Based on a complaint from Earthjustice Legal Defense Fund, the council concluded: "The combination of (1) health, food resource, and environmental impacts to Colombians and Ecuadorians, (2) the toxicity of the spray mixture and the failure of the United States and Colombia to instruct sprayers to observe health and environmental safety recommendations, (3) the failure of the United States and Colombia to disclose sufficient information about the mixture and its application, (4) the failure of the United States and Colombia to conduct sufficient health and environmental assessments, and (5) the potential human rights abuses that may result from future health studies, clearly places the United States and Colombia in violation of the rights of Colombians and Ecuadorians to a clean and healthy environment, health, life, sustenance, property, privacy, and access to information."

Ecuador has threatened for months to go to The International Court of Justice in The Hague, Netherlands, to pursue a case against the herbicide spraying by Colombia drifting across their common border. Repeated attempts over several weeks by this writer to contact an Ecuadorian government spokesperson concerning the herbicide spraying controversy failed.

"Colombia is convinced that the herbicide used in aerial spray of coca and poppy crops is harmless for human health and the environment," said Jurgan Kaiser, a Colombian government spokesman. "A scientific study recently undertaken under the auspices of the Organization of American States (Inter-American Commission against Drug Abuse) confirmed this. For more information about this, check the commission's web page at"

But a search of that site leads to a report on that scientific study that mentions many conflicting conclusions about the environmental impact of the herbicide mix sprayed in Colombia. It intricately discusses the pros and cons of a scientific treatise essentially concluding that the poppy spray is harmless to humans and the environment.

The US State Department believes the spraying of herbicide in Colombia is not harmful to the environment or to humans, said its spokeswoman Susan Pittman.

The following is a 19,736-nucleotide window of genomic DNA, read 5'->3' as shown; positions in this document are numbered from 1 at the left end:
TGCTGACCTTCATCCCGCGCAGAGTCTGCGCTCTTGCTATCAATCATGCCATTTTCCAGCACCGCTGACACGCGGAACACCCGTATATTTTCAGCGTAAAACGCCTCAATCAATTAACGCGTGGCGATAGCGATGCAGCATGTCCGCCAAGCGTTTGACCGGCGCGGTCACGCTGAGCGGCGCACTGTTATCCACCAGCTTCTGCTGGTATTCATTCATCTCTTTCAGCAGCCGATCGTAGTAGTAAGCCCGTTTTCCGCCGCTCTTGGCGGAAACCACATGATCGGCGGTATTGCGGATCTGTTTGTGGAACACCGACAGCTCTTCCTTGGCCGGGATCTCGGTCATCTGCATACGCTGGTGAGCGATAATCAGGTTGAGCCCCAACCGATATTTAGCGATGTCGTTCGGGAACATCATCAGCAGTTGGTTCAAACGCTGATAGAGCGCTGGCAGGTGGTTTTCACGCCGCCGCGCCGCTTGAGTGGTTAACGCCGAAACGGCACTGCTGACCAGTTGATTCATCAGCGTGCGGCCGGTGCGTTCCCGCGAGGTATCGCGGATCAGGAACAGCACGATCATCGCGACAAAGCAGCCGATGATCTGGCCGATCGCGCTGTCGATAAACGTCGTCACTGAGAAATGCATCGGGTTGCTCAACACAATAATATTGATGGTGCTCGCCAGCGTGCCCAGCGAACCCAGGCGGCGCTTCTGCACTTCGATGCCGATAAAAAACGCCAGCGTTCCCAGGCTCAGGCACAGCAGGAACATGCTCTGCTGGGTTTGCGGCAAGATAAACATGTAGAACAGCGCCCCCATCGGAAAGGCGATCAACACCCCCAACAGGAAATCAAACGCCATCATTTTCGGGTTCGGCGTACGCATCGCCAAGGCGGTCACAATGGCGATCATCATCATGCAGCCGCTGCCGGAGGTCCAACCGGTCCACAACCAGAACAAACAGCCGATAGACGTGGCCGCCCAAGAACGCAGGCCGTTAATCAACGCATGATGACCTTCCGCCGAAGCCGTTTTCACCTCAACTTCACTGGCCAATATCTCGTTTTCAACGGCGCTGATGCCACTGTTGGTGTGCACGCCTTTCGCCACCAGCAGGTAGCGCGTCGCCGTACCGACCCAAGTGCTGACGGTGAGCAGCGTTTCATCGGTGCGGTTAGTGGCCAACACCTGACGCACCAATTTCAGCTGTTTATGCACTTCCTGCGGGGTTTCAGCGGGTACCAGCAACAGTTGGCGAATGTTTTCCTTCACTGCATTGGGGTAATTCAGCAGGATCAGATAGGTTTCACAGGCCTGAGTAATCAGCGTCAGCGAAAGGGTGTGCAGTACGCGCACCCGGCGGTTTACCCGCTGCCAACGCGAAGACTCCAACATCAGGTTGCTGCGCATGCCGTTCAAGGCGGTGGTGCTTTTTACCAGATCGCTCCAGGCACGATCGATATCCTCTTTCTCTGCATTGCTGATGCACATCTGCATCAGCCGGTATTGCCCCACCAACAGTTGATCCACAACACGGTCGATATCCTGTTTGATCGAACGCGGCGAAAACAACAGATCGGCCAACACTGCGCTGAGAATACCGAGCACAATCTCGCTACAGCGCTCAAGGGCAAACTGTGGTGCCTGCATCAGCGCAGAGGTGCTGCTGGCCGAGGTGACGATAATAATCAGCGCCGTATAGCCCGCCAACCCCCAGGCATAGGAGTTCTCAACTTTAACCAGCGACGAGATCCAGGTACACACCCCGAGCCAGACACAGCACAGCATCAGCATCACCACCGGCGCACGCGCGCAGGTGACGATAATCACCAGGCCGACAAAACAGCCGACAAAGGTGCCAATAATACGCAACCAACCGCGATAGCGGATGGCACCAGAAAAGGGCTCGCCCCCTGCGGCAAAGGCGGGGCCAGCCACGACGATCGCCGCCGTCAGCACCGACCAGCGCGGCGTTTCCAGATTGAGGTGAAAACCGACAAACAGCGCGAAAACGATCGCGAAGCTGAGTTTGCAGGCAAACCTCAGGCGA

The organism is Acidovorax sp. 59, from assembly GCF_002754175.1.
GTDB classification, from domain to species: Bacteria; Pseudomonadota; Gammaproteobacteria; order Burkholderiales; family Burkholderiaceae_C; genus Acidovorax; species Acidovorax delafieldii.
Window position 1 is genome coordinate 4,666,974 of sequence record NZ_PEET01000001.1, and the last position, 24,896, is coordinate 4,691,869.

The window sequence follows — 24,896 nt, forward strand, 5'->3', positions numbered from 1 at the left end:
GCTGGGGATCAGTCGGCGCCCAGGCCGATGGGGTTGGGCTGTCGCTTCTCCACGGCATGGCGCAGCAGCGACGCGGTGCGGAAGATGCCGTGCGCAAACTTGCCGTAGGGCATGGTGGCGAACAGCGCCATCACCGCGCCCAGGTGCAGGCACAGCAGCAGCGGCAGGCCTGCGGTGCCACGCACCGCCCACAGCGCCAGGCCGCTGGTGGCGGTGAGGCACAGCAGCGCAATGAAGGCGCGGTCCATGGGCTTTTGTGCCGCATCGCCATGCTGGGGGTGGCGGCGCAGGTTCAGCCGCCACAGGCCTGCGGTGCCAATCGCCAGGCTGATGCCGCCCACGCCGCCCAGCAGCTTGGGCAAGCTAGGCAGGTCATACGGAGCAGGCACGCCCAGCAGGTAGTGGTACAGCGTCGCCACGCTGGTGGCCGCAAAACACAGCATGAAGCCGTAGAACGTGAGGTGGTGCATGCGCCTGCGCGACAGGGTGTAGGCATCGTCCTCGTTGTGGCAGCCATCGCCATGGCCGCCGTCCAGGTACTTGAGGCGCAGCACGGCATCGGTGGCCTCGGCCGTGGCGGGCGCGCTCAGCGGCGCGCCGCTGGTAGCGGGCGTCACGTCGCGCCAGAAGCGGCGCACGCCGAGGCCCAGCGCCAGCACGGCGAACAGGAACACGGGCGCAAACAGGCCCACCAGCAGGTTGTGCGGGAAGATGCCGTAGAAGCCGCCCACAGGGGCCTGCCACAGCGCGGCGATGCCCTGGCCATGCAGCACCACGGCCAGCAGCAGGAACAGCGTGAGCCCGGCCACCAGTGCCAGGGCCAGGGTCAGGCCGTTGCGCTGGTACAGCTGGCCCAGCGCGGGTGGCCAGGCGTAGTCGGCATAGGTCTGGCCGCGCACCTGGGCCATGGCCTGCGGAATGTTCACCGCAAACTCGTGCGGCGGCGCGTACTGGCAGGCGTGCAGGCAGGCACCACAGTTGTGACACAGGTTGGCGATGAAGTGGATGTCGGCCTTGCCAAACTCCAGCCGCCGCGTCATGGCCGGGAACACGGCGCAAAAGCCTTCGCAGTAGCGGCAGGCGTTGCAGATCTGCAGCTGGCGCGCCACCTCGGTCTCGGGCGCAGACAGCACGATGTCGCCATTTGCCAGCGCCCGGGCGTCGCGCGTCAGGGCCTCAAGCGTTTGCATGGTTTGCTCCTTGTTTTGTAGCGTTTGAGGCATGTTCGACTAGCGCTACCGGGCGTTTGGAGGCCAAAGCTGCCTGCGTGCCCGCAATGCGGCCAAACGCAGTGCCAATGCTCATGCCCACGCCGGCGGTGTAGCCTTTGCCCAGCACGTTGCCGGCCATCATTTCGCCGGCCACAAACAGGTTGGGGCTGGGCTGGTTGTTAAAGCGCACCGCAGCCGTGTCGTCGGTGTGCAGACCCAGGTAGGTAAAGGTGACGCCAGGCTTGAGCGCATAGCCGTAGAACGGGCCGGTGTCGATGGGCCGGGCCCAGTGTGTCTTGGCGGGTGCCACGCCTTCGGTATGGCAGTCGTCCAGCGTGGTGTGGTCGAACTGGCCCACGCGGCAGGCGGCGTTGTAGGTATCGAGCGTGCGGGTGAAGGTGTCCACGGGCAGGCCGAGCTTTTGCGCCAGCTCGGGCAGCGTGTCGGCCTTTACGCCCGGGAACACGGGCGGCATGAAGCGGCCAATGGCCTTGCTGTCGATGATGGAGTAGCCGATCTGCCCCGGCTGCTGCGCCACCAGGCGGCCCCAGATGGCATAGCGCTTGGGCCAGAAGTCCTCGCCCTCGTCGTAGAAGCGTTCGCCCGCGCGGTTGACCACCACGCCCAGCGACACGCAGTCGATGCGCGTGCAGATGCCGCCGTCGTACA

Contrary to government officials' and manufacturers' claims of non-toxicity, at least five inquiries have found that Roundup causes serious human health problems.

Specifically, seven scientific investigators, studying symptoms of Ecuadorians exposed to a mix of Roundup Ultra and other additive chemicals, concluded: "A total of 24 exposed and 21 unexposed control individuals were investigated using the comet assay. The results showed a higher degree of DNA damage in the exposed group compared to the control group. These results suggest that in the formulation used during aerial spraying Glyphosate had a genotoxic effect on the exposed individuals."

Mitra's Natural Innovation blog cites four more studies: "A group of scientists led by biochemist Professor Gilles-Eric Seralini from the University of Caen in France found that human placental cells are very sensitive to Roundup at concentrations lower than those currently used in agricultural application.

"An epidemiological study of Ontario farming populations showed that exposure to Glyphosate, the key ingredient in Roundup, nearly doubled the risk of late miscarriages. Seralini and his team decided to research the effects of the herbicide on human placenta cells. Their study confirmed the toxicity of Glyphosate, as after eighteen hours of exposure at low concentrations, large proportions of human placenta began to die. Seralini suggests that this may explain the high levels of premature births and miscarriages observed among female farmers using Glyphosate"-. They found that the toxic effect increases in the presence of Roundup "adjuvants' or additives. These additives thus have a facilitating role, rendering Roundup twice as toxic as its isolated active ingredient, Glyphosate.

"Another study, released in April 2005 by the University of Pittsburgh, suggests that Roundup is a danger to other life forms and non-target organisms. Biologist Rick Relyea found that Roundup is extremely lethal to amphibians. In what is considered one of the most extensive studies on the effects of pesticides on non-target organisms in a natural setting, Relyea found that Roundup caused a 70 percent decline in amphibian biodiversity and an 86 percent decline in the total mass of tadpoles. Leopard frog tadpoles and gray tree frog tadpoles were nearly eliminated.

"In 2002, a scientific team led by Robert Belle of the National Center for Scientific Research (CNRS) biological station in Roscoff, France showed that Roundup activates one of the key stages of cellular division that can potentially lead to cancer. Belle and his team have been studying the impact of Glyphosate formulations on sea urchin cells for several years."